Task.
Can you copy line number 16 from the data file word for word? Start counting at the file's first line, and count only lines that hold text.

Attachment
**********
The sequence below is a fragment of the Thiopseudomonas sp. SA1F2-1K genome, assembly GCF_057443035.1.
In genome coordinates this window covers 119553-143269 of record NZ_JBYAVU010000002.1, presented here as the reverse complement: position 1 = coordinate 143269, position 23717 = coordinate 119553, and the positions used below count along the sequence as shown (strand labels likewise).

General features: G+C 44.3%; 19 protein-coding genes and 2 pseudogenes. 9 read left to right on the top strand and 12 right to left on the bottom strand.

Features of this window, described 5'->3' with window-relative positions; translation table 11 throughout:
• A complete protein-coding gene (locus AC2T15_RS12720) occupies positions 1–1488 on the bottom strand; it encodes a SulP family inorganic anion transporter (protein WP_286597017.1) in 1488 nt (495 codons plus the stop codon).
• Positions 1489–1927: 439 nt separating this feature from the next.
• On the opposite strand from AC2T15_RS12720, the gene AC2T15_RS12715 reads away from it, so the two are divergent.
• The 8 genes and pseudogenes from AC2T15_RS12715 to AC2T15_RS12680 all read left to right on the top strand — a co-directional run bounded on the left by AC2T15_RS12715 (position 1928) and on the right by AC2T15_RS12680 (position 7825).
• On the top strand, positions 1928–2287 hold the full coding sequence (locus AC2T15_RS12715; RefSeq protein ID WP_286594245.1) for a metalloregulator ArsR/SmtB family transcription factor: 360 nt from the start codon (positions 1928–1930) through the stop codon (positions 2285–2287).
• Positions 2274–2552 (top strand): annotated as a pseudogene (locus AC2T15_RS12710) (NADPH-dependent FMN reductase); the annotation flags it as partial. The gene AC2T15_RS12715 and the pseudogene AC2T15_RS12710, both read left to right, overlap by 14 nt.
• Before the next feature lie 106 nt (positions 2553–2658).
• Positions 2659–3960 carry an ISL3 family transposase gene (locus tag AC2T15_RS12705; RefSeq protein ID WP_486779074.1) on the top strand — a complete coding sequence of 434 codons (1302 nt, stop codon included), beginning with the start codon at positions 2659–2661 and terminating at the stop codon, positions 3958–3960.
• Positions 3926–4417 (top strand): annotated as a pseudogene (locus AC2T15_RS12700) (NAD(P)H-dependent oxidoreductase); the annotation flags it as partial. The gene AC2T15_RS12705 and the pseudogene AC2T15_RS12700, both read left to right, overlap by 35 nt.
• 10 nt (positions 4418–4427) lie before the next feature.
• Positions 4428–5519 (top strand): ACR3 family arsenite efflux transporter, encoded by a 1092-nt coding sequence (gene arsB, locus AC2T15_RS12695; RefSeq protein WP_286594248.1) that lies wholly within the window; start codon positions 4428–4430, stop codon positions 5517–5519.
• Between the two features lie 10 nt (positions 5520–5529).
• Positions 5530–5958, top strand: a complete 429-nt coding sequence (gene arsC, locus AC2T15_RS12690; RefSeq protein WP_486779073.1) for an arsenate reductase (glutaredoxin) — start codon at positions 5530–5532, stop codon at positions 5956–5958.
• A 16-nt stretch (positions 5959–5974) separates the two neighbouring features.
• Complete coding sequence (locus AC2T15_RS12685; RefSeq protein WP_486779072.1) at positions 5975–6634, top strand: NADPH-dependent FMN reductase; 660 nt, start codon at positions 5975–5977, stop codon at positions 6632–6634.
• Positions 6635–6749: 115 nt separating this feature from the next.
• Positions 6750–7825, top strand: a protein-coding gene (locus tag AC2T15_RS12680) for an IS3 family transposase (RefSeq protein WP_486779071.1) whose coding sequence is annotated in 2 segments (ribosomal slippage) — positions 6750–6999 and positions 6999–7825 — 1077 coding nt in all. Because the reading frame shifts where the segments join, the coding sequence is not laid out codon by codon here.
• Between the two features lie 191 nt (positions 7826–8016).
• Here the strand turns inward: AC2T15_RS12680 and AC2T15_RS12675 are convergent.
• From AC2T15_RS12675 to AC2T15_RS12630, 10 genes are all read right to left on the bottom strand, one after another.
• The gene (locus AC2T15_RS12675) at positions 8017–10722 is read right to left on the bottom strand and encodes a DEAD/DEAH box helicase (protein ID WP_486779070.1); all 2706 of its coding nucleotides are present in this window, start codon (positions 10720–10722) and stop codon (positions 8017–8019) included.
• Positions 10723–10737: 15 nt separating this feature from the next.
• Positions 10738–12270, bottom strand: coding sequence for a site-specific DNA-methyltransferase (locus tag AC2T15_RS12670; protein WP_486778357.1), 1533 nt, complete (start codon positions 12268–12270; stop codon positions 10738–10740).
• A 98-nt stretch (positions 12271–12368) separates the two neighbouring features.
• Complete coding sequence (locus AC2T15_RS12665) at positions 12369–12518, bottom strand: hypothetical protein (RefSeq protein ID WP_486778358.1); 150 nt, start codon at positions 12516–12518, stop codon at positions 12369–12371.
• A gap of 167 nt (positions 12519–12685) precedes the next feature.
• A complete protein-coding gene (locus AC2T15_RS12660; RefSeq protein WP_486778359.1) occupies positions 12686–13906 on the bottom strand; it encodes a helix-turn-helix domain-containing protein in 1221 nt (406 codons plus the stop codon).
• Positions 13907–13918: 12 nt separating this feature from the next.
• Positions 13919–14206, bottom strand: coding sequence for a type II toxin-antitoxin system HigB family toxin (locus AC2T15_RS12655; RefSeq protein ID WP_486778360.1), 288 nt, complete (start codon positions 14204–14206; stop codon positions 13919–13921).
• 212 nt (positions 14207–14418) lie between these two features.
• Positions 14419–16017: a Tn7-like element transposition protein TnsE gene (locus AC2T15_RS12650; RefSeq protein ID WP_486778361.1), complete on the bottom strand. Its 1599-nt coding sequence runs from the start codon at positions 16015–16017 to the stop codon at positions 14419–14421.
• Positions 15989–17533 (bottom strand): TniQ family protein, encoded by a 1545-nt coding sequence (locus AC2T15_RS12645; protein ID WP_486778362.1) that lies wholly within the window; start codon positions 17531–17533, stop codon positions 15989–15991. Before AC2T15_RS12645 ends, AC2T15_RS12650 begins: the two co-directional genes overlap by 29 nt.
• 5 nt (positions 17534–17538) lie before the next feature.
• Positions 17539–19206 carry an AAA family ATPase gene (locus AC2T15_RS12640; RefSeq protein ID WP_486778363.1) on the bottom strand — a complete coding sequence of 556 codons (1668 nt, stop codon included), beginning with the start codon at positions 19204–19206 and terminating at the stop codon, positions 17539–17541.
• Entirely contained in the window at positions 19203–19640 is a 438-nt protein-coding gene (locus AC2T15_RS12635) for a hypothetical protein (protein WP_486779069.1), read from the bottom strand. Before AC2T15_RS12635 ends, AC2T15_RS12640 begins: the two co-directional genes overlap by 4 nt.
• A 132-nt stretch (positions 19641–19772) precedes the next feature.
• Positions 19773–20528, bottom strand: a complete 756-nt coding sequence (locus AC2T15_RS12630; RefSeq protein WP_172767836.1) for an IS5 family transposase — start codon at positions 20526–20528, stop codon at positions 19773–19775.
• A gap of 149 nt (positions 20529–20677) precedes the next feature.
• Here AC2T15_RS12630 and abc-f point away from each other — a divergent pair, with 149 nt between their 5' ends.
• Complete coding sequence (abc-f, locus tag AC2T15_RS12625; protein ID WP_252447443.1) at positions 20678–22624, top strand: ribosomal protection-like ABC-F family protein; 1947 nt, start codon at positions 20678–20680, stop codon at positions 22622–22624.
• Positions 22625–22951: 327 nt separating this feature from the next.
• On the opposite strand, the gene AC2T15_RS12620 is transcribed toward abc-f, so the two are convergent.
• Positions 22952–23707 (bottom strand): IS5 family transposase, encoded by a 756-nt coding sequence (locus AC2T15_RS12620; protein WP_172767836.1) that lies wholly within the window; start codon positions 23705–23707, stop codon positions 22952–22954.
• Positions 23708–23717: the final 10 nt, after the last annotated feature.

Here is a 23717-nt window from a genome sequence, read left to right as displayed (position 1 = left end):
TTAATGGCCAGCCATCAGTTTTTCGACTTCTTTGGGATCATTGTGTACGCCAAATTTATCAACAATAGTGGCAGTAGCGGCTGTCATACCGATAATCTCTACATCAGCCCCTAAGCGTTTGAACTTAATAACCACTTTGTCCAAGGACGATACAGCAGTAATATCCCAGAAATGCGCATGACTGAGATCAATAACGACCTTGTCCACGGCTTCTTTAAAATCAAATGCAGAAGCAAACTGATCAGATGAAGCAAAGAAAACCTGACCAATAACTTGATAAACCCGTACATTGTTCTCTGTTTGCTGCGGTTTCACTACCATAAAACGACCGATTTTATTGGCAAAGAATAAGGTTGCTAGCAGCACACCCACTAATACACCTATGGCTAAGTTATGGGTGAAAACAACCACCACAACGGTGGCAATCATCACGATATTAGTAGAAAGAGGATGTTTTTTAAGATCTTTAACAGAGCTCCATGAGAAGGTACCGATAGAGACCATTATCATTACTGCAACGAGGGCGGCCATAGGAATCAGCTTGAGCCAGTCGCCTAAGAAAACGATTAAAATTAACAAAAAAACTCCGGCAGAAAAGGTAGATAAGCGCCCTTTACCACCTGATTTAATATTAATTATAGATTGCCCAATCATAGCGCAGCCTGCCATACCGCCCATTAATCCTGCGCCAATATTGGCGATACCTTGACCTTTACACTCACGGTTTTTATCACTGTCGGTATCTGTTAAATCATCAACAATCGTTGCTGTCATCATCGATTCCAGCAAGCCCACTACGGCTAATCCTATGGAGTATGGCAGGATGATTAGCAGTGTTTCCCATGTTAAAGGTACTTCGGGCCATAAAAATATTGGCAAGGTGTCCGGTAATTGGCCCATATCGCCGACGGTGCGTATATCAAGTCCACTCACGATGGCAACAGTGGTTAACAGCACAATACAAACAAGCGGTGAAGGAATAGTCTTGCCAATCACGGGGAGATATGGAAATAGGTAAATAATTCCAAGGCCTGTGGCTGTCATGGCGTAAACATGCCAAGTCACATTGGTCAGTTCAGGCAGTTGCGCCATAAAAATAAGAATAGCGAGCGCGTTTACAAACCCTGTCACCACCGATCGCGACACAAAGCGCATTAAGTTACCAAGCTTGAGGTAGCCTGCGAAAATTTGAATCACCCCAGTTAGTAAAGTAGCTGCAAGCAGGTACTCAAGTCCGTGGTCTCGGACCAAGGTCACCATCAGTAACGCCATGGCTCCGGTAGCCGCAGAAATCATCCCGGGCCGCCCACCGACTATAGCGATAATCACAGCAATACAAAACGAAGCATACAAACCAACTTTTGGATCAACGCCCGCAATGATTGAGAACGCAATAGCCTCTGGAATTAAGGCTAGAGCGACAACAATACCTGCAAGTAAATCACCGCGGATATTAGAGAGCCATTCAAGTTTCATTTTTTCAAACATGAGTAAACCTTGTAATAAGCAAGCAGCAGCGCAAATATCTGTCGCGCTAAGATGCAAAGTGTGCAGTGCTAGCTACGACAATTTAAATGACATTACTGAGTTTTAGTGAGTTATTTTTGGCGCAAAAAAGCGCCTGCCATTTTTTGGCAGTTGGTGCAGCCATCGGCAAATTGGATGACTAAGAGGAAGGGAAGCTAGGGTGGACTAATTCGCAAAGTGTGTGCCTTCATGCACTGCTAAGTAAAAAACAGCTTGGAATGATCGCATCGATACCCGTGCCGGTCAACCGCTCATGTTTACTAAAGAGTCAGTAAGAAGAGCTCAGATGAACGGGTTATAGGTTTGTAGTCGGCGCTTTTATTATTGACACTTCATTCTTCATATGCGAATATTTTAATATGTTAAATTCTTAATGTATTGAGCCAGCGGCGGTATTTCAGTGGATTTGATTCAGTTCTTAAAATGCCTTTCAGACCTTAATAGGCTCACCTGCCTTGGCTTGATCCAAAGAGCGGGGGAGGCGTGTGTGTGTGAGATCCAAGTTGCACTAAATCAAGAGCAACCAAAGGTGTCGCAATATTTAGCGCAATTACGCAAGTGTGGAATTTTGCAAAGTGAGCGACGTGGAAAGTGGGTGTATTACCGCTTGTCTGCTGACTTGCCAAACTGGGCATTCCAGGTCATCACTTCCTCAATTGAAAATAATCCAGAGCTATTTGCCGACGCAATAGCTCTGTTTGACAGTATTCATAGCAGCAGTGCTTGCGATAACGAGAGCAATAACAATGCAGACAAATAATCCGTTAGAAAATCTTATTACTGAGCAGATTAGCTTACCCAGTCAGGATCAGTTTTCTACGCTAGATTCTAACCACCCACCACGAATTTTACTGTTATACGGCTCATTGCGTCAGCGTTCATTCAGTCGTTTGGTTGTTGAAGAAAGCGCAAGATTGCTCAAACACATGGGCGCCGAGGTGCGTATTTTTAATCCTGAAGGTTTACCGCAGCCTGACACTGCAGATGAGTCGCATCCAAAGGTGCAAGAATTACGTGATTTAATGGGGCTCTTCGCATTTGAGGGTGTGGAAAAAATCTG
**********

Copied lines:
• Between the two features lie 10 nt (positions 5520–5529).